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Queues: An abstract view

Writing a blog article which someone can read in about five minutes and about something fundamental is not an easy task. And if this topic is fundamental whilst talking about human nature at the same time, then it becomes an even more difficult task. Why?

Well when it comes to fundamentals of human nature and trying to understand it, one finds himself or herself traversing through nearly all the different realms of knowledge like history, psychology, evolution, science etc. You name it. My reasoning would be that it’s because as a species, we humans have endeavoured to understand and reason our existence with other humans, beings and things around us, that it has had an almost direct impact on how we behave.

Queueing, or in more simple terms forming a line, is in my opinion an example of something which is very fundamental and bound with principles of human nature. Nature itself has many examples which closely resemble queues and which may even be the foundations of how we as humans started the behaviour of queueing in the first place. One example I can note is where if you drop some sugar on the ground, in about 10 minutes you’ll see a group of ants in a linear formation picking up this sugar and taking it back to their colony. It allows the colony to function. It’s possible early humans saw this behaviour of the ants and realised that in order for them to function and maintain order, a similar behaviour was necessary.

It is a part of our everyday existence. Growing up, my home only had the one bathroom. And with two other siblings, I was very quickly introduced to the idea of a queue whilst waiting to take my morning shower. As I waited for the bus to take me to school, I had to wait behind others who were there before me to get on the bus. As I grew up and entered the world of computing, I started seeing how the concept was used to serialise different operations that had to be carried by the computer’s processor. Each task was lined up in a queue and had to wait before the tasks in front of it completed. When I went to the doctor, I had to take a ticket and wait for the number on the ticket to be called out before I could go and see the doctor.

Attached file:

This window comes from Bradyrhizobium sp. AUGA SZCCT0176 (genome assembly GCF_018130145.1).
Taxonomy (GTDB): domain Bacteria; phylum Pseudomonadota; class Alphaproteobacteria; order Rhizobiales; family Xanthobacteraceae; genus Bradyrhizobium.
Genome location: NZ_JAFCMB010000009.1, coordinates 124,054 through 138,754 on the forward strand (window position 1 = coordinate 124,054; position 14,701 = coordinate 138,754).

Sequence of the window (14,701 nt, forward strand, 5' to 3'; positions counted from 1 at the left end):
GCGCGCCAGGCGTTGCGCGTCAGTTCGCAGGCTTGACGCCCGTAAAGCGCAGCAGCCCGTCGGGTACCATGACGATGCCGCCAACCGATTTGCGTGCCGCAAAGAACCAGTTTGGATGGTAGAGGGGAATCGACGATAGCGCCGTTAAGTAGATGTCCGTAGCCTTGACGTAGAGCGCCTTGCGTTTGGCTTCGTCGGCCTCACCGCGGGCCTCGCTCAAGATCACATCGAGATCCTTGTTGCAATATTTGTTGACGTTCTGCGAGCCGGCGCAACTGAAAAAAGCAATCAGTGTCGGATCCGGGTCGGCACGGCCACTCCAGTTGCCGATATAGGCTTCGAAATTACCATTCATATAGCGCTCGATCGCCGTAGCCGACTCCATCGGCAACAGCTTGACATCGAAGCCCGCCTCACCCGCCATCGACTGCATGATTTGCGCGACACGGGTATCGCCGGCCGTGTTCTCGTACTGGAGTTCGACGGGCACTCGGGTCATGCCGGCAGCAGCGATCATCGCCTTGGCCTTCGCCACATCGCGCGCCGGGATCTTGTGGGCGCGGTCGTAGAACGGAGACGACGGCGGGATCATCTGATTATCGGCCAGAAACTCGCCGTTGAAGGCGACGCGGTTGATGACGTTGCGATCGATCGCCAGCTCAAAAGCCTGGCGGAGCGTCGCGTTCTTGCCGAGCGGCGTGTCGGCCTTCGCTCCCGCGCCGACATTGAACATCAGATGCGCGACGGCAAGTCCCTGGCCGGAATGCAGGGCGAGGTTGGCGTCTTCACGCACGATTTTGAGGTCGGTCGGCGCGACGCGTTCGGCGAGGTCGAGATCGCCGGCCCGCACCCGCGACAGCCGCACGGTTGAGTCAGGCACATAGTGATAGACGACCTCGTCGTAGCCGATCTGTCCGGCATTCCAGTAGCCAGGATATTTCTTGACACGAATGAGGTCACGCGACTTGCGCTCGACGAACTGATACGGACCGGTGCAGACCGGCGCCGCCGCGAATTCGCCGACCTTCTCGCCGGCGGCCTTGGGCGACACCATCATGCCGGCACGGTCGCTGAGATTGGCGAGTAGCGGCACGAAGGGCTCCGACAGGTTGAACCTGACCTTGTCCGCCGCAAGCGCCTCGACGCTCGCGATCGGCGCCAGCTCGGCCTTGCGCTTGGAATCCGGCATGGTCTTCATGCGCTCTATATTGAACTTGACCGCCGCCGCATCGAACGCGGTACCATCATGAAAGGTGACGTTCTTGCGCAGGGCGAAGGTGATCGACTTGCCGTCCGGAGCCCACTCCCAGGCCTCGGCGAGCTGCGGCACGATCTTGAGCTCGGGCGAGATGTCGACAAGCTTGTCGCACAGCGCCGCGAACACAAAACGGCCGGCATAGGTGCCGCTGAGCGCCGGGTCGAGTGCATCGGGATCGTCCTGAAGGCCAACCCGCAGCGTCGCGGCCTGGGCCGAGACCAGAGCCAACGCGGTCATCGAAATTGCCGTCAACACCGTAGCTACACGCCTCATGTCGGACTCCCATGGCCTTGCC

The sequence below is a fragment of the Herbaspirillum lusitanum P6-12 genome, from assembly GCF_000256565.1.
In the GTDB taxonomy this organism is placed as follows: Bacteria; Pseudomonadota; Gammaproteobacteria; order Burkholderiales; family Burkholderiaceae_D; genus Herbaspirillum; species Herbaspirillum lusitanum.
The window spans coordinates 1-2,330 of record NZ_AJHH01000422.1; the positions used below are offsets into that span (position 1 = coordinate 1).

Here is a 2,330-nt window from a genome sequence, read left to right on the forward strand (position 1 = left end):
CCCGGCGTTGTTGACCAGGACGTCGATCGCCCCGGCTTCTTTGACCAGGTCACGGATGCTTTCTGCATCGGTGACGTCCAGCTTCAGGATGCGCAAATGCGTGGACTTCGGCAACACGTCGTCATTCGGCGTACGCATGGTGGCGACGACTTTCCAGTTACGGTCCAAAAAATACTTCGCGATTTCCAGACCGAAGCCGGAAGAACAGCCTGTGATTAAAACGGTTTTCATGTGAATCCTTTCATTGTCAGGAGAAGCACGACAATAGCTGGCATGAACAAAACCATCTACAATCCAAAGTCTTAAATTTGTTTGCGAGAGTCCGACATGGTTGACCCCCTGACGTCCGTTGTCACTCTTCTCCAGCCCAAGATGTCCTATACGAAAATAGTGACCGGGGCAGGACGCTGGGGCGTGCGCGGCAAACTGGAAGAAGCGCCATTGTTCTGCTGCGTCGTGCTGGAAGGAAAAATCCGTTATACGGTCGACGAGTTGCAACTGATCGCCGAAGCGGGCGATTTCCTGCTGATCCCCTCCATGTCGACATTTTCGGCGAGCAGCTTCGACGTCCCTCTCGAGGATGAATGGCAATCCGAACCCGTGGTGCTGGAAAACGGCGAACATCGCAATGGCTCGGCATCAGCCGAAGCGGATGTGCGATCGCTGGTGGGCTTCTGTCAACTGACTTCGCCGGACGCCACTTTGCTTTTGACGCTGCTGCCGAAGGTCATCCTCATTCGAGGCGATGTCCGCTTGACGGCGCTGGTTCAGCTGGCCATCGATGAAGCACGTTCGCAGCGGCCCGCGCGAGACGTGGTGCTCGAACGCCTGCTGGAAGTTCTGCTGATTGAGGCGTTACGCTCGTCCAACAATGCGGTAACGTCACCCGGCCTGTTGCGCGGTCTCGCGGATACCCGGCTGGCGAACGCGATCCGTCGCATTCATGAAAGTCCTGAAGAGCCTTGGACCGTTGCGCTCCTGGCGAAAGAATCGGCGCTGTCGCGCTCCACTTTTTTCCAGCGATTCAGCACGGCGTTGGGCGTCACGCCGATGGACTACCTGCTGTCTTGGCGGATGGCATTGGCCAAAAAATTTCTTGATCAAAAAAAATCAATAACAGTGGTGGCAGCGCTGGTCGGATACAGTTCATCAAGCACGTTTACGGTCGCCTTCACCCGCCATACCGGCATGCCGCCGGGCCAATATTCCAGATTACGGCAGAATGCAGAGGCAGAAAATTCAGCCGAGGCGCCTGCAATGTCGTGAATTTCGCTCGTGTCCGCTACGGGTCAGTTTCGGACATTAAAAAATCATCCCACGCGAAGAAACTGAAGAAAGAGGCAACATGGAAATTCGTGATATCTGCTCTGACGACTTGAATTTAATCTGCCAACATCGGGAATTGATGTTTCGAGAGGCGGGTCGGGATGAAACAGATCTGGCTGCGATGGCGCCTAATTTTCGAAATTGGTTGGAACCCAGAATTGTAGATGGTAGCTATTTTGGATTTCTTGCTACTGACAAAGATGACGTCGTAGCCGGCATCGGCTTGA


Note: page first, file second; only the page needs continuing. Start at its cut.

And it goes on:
It’s otherwise very hard to imagine how the examples given above would have worked if we as humans had not understood from the ants the behaviour of queueing. During World War 2 in Great Britain, queues were fundamental in keeping order ensuring that essential food supplies were distributed to the general public in an orderly and equal fashion. This article given below is an interesting one where it talks about how Queuing is thought to be a British way of life.

http://www.bbc.com/news/magazine-23087024

So as I set out to write this article, I wanted to keep a very abstract view on the topic, but there is something we can take away from this. It’s the fact that queues have evolved from some very fundamental behaviours found in nature and in today’s modern society where we live and share resources with other human beings, animals, plants etc. this orderly behaviour allows us to operate efficiently.

If you wish to find out more about Queuzone and how it operates to take this fundamental behaviour into the world of online computing, visit http://quezone.co.

Prathamesh Datar

Prathamesh Datar is a freelance writer with Quezone. His interests include cricket, economics and programming.